Are you a fan of American folk art?
If so, you may know the artist whose passing we lament on December 13.
Need a hint? Take a look:
The sweetly simplistic style of Anna Mary Robertson Moses, better known to all as Grandma Moses, is nearly unmistakable. And her subject matter is as dear to this farmgirl’s heart as that of Laura Ingalls Wilder.
A picture speaks a thousand words, as the saying goes, and Grandma Moses proved it to be true. With the clarity of her almost childlike imagery, she preserved the rural arts of maple sugaring, soap-making, haying, quilting, and Apple Butter Making (below), to name a few.
She once said, “I’ll get an inspiration and start painting; then I’ll forget everything, everything except how things used to be and how to paint it so people will know how we used to live.”
“In person, Grandma Moses charmed wherever she went,” read her obituary in the New York Times. “A tiny, lively woman with mischievous gray eyes and a quick wit, she could be sharp-tongued with a sycophant and stern with an errant grandchild. Cheerful, as a cricket, even in her last years, she continued to be keenly observant of all that went on around her. Until her last birthday, September 7, she rarely failed to do a little painting every day.”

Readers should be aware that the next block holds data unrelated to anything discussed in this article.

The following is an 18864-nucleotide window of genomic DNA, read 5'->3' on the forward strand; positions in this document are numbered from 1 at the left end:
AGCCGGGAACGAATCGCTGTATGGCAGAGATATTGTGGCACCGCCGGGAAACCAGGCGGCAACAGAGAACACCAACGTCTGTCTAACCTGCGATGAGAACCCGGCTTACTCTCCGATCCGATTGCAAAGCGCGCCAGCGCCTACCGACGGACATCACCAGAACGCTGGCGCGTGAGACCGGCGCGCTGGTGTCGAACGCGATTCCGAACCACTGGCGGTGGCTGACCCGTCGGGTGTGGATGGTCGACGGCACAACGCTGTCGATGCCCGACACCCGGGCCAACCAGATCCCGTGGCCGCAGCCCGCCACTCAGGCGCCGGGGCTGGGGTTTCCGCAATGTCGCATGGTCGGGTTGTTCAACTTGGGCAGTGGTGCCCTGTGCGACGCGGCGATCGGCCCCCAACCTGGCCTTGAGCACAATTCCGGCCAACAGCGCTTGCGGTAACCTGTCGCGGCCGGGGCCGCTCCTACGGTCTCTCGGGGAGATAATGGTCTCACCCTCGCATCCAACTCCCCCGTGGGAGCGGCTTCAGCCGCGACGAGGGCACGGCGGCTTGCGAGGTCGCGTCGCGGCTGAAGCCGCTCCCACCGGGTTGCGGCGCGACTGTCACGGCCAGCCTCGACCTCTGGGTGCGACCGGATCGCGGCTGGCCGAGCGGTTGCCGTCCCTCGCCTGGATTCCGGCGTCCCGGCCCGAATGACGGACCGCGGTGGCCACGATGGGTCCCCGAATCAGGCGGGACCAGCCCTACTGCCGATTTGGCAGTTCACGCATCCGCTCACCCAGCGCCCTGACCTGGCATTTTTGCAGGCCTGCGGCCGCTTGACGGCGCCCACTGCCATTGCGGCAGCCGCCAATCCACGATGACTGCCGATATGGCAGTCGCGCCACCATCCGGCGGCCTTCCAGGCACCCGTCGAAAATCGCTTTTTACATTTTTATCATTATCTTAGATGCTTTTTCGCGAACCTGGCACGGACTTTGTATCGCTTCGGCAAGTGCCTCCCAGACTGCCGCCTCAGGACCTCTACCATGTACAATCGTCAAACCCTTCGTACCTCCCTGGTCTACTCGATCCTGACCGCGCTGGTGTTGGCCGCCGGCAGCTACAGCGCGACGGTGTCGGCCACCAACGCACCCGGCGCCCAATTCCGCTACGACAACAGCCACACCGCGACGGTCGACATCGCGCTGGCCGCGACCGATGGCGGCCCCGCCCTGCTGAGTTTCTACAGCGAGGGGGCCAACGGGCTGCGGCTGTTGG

Talk about an inspiration!
Perhaps what fascinates me most about the iconic Grandma Moses, though, is the fact that she didn’t begin painting until she was 76 years old!
She took up a paint brush, she said, because she could no longer wield her embroidery needle as a result of arthritis. “She had been too busy all her life to bear the thought of being idle,” reported the Times.
Grandma Moses died on this day in 1961 at the ripe ol’ age of 101.
To learn more about her and enjoy a bountiful sampling of her paintings, I recommend the out-of-print book Grandma Moses by Otto Kallir, the renowned art dealer who helped popularize Moses’ work. It even includes a summary of her life, handwritten in her own words.
I am a huge fan of American Folk Art and have loved Gramdma Moses’s works for many years. The simplicity of her creations just speak to my heart and each painting is full of beautiful details of American life. Thank-you for this book title as I will definitely look it up!
I love her paintings, especially the Sugaring Off. She is such an icon for ‘You are never too old to try something new”. My mother never graduated high school, she made it to 5th grade and then quit to help my grandfather. At 67 she received her GED and in her late 70’s took some college courses. I love the photo of Grandma Moses, she is such a cute, sweet little thing and I would have loved to have given her a hug 🙂
American folk artists are my favorite. I don’t own anything by Gramma Moses, just deeply admired her work. I buy calendars by Charles Wysocki and other folk artists. That way, I enjoy something different every month. One of my joys in life.